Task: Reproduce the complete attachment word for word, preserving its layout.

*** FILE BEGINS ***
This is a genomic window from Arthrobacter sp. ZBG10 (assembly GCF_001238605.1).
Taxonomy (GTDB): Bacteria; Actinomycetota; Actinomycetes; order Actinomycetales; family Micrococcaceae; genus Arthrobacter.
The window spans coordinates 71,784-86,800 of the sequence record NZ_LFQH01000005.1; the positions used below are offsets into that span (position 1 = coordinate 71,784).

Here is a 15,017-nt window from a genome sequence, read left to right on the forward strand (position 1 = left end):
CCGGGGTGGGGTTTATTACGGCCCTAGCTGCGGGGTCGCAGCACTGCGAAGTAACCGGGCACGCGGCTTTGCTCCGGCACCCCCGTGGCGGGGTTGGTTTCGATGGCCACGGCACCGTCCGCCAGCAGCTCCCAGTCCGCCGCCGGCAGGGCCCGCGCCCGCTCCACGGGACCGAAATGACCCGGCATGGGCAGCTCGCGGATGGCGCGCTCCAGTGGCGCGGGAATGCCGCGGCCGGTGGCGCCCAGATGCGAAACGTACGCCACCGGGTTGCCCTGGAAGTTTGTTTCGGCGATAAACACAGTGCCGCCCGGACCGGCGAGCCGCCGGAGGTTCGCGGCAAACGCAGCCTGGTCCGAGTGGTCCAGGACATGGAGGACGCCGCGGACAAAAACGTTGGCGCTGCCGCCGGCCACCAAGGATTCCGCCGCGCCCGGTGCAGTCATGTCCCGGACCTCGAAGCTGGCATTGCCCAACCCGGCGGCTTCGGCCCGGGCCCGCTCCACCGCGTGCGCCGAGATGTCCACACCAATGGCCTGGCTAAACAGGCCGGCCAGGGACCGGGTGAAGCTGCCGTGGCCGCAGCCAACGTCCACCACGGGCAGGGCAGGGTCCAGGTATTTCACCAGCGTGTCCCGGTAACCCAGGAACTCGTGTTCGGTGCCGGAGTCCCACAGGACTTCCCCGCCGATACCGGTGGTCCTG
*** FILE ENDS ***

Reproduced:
This is a genomic window from Arthrobacter sp. ZBG10 (assembly GCF_001238605.1).
Taxonomy (GTDB): Bacteria; Actinomycetota; Actinomycetes; order Actinomycetales; family Micrococcaceae; genus Arthrobacter.
The window spans coordinates 71,784-86,800 of the sequence record NZ_LFQH01000005.1; the positions used below are offsets into that span (position 1 = coordinate 71,784).

Here is a 15,017-nt window from a genome sequence, read left to right on the forward strand (position 1 = left end):
CCGGGGTGGGGTTTATTACGGCCCTAGCTGCGGGGTCGCAGCACTGCGAAGTAACCGGGCACGCGGCTTTGCTCCGGCACCCCCGTGGCGGGGTTGGTTTCGATGGCCACGGCACCGTCCGCCAGCAGCTCCCAGTCCGCCGCCGGCAGGGCCCGCGCCCGCTCCACGGGACCGAAATGACCCGGCATGGGCAGCTCGCGGATGGCGCGCTCCAGTGGCGCGGGAATGCCGCGGCCGGTGGCGCCCAGATGCGAAACGTACGCCACCGGGTTGCCCTGGAAGTTTGTTTCGGCGATAAACACAGTGCCGCCCGGACCGGCGAGCCGCCGGAGGTTCGCGGCAAACGCAGCCTGGTCCGAGTGGTCCAGGACATGGAGGACGCCGCGGACAAAAACGTTGGCGCTGCCGCCGGCCACCAAGGATTCCGCCGCGCCCGGTGCAGTCATGTCCCGGACCTCGAAGCTGGCATTGCCCAACCCGGCGGCTTCGGCCCGGGCCCGCTCCACCGCGTGCGCCGAGATGTCCACACCAATGGCCTGGCTAAACAGGCCGGCCAGGGACCGGGTGAAGCTGCCGTGGCCGCAGCCAACGTCCACCACGGGCAGGGCAGGGTCCAGGTATTTCACCAGCGTGTCCCGGTAACCCAGGAACTCGTGTTCGGTGCCGGAGTCCCACAGGACTTCCCCGCCGATACCGGTGGTCCTG